Filming in Las Vegas took place mostly in hotels owned by Howard Hughes, since he was a friend of Cubby Broccoli. Getting the streets empty in order to shoot was achieved through the collaboration of Hughes, the Las Vegas police and shopkeepers association. The Las Vegas Hilton dubbed for the Whyte House, and since the owner of the Circus Circus was a Bond fan, he allowed the Circus to be used on film and even made a cameo. The cinematographers said filming in Las Vegas at night had an advantage: no additional illumination was required due to the high number of neon lights.
The car chase where the red Ford Mustang comes outside of the narrow street on the opposite side in which it was rolled, was filmed over three nights on Fremont Street in Las Vegas. The alleyway car roll sequence is actually filmed in two locations. The entrance was at the car park at Universal Studios and the exit was at Fremont Street, Las Vegas.
The site used for the Willard Whyte Space Labs (where Bond gets away in the Moon Buggy) was actually, at that time, a Johns-Manville gypsum plant located just outside of Las Vegas. The home of Kirk Douglas was used for the scene in Tiffany's house, while the Elrod House in Palm Springs became Willard Whyte's house.
While filming her fall in the swimming pool, Lana Wood actually had her feet loosely tied to a cement block on the bottom. Film crew members held a rope across the pool for her, with which she could lift her face out of the water to breathe between takes. The pool's sloping bottom made the block slip into deeper water with each take. Eventually, Wood was submerged but was noticed by on-lookers and rescued. Wood, being a certified diver, remained calm during the ordeal, although she later admitted to a few "very uncomfortable moments.
Since the car chase in Las Vegas would have many car crashes, the filmmakers had an arrangement with Ford to use their vehicles. Ford's only demand was that Sean Connery had to drive the 1971 Mustang Mach 1 which serves as Tiffany Case's car. Other Ford vehicles include Blofeld's chief scientist's Ford Econoline van, Mr. Wint and Mr. Kidd's Thunderbird, and during the moon buggy chase, the security guards are driving Ford Custom 500s.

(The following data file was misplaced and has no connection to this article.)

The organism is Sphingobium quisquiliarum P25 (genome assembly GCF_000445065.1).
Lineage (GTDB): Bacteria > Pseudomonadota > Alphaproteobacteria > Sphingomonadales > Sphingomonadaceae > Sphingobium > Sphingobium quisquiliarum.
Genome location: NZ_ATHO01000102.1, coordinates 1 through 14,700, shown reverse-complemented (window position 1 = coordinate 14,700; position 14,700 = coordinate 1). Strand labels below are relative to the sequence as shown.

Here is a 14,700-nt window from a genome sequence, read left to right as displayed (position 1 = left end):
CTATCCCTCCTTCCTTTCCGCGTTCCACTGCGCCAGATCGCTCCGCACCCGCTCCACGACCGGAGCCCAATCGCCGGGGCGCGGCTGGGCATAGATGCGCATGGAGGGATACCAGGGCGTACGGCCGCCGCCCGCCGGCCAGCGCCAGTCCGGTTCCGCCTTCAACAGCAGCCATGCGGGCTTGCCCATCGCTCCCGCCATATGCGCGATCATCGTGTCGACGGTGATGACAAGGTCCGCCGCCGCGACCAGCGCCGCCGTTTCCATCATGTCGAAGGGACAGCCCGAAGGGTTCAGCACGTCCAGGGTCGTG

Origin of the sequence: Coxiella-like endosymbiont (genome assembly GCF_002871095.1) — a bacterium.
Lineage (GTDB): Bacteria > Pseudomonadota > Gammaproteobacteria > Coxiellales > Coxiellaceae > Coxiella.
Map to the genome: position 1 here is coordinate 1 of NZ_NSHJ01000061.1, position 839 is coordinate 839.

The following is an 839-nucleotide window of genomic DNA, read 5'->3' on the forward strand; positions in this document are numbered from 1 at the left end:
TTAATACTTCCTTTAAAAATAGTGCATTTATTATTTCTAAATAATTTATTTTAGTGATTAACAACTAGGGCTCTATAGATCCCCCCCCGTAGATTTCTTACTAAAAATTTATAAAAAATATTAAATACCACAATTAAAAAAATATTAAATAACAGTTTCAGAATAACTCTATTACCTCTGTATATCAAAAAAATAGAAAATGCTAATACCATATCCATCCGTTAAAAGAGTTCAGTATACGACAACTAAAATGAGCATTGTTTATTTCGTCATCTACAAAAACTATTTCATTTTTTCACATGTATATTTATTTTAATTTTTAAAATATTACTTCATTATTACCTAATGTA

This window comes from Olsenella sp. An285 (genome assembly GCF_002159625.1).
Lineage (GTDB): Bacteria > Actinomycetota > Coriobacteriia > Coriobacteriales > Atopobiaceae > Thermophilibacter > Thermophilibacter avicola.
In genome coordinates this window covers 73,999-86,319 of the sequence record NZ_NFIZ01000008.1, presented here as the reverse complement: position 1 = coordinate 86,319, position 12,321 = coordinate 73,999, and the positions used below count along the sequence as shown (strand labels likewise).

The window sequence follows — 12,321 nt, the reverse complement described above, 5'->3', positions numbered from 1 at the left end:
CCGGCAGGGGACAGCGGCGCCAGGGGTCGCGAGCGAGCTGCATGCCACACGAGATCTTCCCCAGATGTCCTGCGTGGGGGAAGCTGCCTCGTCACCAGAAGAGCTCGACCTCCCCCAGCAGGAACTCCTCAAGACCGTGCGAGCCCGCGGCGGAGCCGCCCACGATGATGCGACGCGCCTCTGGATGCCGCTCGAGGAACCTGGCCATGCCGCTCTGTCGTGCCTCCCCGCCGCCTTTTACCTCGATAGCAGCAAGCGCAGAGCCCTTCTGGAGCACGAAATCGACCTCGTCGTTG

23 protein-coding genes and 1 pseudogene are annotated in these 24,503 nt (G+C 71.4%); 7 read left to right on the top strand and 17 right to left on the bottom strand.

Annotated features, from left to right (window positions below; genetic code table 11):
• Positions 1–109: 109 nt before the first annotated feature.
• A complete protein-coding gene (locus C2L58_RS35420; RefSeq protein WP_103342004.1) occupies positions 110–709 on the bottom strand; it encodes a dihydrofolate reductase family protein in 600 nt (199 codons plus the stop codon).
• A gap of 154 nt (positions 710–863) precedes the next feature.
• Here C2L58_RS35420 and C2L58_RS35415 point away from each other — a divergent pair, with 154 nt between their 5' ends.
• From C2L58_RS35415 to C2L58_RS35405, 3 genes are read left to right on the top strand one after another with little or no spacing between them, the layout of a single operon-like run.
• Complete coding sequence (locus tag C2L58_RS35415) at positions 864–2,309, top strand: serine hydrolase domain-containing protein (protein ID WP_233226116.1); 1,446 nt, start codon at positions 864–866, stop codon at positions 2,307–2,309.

The Moon Buggy was inspired by the actual NASA vehicle, but with additions such as flaying arms since the producers didn't find the design "outrageous" enough. The fiberglass tires which NASA used had to be replaced during the chase sequence, because the heat and the irregular desert soil ruined them.
"Diamonds Are Forever", the title song, was the second James Bond theme to be performed by Shirley Bassey, after "Goldfinger" in 1964. Producer Harry Saltzman reportedly hated the song, and only the insistence of co-producer Cubby Broccoli kept it in the film. Saltzman's major objection was to the sexual innuendo of the lyrics. Indeed, in an interview for the television programme James Bond's Greatest Hits composer John Barry revealed that he told Bassey to imagine she was singing about a penis. Bassey would later return for a third performance for 1979's "Moonraker."
The original soundtrack was once again composed by John Barry. This was his sixth time composing for a James Bond film. The song has subsequently been sampled by rapper Kanye West in the track Diamonds from Sierra Leone. It was also used by hip-hop group Dead Prez on the song "Psychology" from Let's Get Free.
Reviews were mediocre, with Rotten Tomatoes giving the film a 67% fresh" rating. Connery was applauded by Kevin A. Ranson of MovieCrypt and Michael A. Smith of Nolan's Pop Culture. Critic Roger Ebert criticised the complexity of the plot and "moments of silliness" such as Bond finding himself driving a moon buggy with antennae revolving and robot arms flapping. However, he praised the Las Vegas car chase scene particularly the Mustang up on two wheels. James Berardinelli criticized the concepts of a laser-shooting satellite and the performances of Jill St. John, Norman Burton and Jimmy Dean. Christopher Null called St. John "one of the least effective Bond girls — beautiful, but shrill and helpless". Steve Rhodes said, "looking and acting like a couple of pseudo-country bumpkins, they (Putter Smith and Bruce Glover) seem to have wandered by accident from the adjoining sound stage into the filming of this movie." But he also extolled the car chase as "classic".